Pain and Privilege: A Look at the Kavanaugh Hearing

MacKenzie Rumage discusses the aftermath of the Kavanaugh hearing, and the global impact it had in this #MeToo era. She highlights the deep frustration and anger it has caused, especially for survivors of sexual assault.


It was the story nobody could stop talking about just a matter of weeks ago: a psychologist from California had taken a seat in a US Senate hearing, faced the Senators and the world, and told her story about how the next candidate to advance to the highest court in the country had assaulted her.

The path to confirmation for any US Supreme Court justice candidate poses its own set of questions and potential issues: can they be trusted to be impartial? Will they favour one type of case over others? Will they try to roll back ‘Roe v. Wade’, the seminal case regarding abortion?

Confirmation hearings are required for all Supreme Court nominees, and they are largely ceremonial. Justice Neil Gorsuch had such an uneventful, routine set of hearings that I could not even tell you when they happened. But the Kavanaugh hearings were different from the beginning. Firstly, because the seat Kavanaugh was nominated to fill would be a tiebreaker between the more left-leaning justices and the right-leaning. The man who had filled the seat before, Justice Kennedy, was a moderate, and Justice Antonin Scalia (whose seat was filled by Neil Gorsuch) was more right-wing.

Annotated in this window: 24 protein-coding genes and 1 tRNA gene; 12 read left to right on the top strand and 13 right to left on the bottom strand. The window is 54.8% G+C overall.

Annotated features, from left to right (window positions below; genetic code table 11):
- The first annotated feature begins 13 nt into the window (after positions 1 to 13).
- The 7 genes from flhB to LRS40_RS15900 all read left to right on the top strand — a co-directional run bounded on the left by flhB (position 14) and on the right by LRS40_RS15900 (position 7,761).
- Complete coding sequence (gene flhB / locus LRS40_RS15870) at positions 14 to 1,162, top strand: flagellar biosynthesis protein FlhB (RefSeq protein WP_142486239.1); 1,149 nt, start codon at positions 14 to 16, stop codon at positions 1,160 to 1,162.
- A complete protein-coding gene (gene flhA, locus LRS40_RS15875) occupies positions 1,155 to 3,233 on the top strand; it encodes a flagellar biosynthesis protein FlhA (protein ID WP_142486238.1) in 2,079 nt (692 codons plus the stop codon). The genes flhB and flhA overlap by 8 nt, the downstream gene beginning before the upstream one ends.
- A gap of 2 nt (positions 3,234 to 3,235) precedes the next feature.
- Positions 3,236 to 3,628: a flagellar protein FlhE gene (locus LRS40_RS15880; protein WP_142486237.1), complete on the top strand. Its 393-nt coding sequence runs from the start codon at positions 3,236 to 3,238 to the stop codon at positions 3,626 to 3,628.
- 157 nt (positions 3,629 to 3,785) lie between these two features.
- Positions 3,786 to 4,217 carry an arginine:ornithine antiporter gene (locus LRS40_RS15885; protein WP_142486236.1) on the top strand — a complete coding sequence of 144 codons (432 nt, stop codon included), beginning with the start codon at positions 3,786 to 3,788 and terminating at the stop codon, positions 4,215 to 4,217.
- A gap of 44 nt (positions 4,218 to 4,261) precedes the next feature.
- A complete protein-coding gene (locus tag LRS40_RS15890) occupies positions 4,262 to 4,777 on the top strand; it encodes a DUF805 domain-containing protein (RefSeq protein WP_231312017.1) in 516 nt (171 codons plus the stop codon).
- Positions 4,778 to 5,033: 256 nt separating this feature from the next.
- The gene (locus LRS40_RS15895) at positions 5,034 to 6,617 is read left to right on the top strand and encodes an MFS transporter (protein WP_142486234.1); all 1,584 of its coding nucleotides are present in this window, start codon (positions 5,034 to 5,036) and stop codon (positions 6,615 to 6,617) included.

In this day and age, topics such as abortion, LGBTQ+ rights and immigration would be more topical than they have been in decades, and they could make or break the confirmation of whoever would succeed Kennedy, which is why Kavanaugh’s impartiality was even more integral to his confirmation.